In Memory of Gordy Hauptman (1947 – 2008)
Founder; Hauptman, O’Brien, Wolf & Lathrop
” … if there was ever a guy I met that left this world in better shape than he found it, it was Gordy Hauptman.”
– Matt Butler, chairman, president and CEO, Hunt Transportation
“Gordy was a bigger-than-life individual. His personality, his warmth … he would just brighten up the place.”
– Ken Bird, executive director, Bright Futures Foundation, and former superintendent of Westside Schools where the Hauptman children attended
Gordon R. Hauptman’s long and distinguished law career began in 1974 when he was awarded a Juris Doctorate from the University of Nebraska at Lincoln. But he had been preparing for the job most of his life. His innate respect for the individual, his ability to put people at ease, his love of family, sense of humor and zest for life made personal injury law the perfect choice for Gordy.
He founded Hauptman, O’Brien, Wolf & Lathrop in 1987. A tireless worker on behalf of his clients, Gordy believed passionately in fair compensation for those injured through the carelessness of others. His talent for advocacy made him a force to be reckoned with at the negotiating table and in the courtroom.
Winning a great settlement, however, did not always compensate a client facing a life of pain or incapacitation. Gordy’s compassion for victims of catastrophic accidents led him to establish the Safe Ride Home Program, the first of its kind in the country.
Introduced in 1990, Safe Ride Home encourages holiday partiers to call Happy Cab for a ride home if they’ve had too much alcohol to operate a vehicle safely. The program keeps people from injuring themselves and others, and the law firm pays for the cab rides.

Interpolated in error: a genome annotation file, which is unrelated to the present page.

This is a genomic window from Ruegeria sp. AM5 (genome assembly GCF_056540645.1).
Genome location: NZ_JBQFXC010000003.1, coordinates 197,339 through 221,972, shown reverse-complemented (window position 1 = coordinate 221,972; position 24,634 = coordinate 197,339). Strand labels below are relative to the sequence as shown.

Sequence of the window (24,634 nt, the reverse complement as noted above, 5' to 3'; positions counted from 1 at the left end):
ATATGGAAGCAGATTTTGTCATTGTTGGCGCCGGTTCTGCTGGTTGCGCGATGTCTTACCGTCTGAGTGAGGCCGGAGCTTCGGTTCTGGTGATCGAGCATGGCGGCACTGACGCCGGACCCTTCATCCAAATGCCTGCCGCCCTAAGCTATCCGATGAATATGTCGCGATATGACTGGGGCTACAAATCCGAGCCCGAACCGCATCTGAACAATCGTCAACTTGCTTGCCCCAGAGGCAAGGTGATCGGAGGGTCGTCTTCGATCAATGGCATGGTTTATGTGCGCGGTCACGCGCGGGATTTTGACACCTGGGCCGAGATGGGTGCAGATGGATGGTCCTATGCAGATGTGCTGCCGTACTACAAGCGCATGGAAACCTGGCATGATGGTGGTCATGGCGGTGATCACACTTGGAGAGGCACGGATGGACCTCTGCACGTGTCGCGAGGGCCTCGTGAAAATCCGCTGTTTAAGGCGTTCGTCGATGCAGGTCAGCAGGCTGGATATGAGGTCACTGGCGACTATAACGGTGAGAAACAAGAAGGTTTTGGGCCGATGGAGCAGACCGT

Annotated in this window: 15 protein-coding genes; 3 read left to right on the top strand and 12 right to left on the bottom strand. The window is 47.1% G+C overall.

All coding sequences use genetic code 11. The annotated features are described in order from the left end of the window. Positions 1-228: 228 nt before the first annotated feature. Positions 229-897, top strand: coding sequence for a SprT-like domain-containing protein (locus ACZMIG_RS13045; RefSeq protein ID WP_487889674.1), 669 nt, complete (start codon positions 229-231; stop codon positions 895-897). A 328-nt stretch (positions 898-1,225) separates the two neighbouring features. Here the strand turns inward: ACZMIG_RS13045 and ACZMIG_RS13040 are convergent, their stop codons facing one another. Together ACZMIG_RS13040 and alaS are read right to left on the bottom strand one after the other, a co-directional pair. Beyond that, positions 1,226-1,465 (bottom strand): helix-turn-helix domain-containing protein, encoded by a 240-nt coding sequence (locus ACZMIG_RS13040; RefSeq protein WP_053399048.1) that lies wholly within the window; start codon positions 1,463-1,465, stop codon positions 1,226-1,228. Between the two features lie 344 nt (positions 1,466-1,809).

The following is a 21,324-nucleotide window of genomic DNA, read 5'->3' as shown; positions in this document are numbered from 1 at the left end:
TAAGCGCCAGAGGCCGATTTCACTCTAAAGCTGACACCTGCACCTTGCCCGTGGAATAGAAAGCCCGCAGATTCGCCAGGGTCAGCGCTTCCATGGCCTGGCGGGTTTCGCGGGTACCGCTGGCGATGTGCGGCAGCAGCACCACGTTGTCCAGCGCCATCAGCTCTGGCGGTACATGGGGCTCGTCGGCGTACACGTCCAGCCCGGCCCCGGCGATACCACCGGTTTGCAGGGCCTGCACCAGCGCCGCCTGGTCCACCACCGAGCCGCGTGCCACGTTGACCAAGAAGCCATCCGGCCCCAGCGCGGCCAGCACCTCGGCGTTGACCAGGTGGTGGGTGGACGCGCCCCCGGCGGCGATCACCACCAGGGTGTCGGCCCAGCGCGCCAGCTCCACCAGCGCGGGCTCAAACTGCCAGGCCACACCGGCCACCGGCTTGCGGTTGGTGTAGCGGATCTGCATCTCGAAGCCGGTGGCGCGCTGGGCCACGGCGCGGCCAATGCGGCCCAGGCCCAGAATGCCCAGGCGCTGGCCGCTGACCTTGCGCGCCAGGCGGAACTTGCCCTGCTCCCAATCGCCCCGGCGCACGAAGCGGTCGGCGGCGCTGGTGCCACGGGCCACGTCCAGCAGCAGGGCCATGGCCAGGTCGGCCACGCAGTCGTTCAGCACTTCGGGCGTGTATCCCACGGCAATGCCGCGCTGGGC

Hauptman, O’Brien, Wolf & Lathrop has proudly sponsored the program ever since, and has expanded it to include the entire Christmas/New Year’s season and St. Patrick’s Day. The firm also partners with the YWCA to offer safe rides to shelters for victims of abuse. The firm pays for more than 1,800 rides each year, as well as the marketing efforts to make the public aware of its existence.
As Butler also stated, “I think there’s a special place in heaven for Gordy, because we will never know the lives that were saved each year. It was one of the single best community service programs I’ve ever seen, and who knew it would have lasted for such a long time.”
Gordy and his wife, Maureen, were the proud parents of six children: four boys (David, Paul, Grant and Erik) and one daughter (Mara). Their son Joel died in infancy. A close-knit family, Gordy supported his children in all their pursuits. But he had an uncanny ability to make even strangers feel like family.
“My dad had a talent. He could speak to people at every level. It was an unbelievable gift. He loved to meet new people and make new friends.”
– Dave Hauptman, oldest son of the Hauptman family
“He was the perfect example of the qualities that make a good lawyer. He set a tone in our office that made it a rare place to practice law. He was a terrific friend and I’ll always remember him for being such a kind-hearted person.”
– Steve Lathrop, Nebraska state senator and partner with Hauptman, O’Brien, Wolf & Lathrop
In 2003, Gordy was told he had prostate cancer. He faced the news with the courage, tenacity and humor that had always characterized him. On Tuesday, Aug. 12, 2008, after five years of keeping the disease at bay, he lost the battle. An outpouring of condolences came from every part of the country, from people in every walk of life, family, friends, acquaintances and colleagues. They expressed sadness, explained how Gordy had touched their lives, and most importantly, made them laugh.
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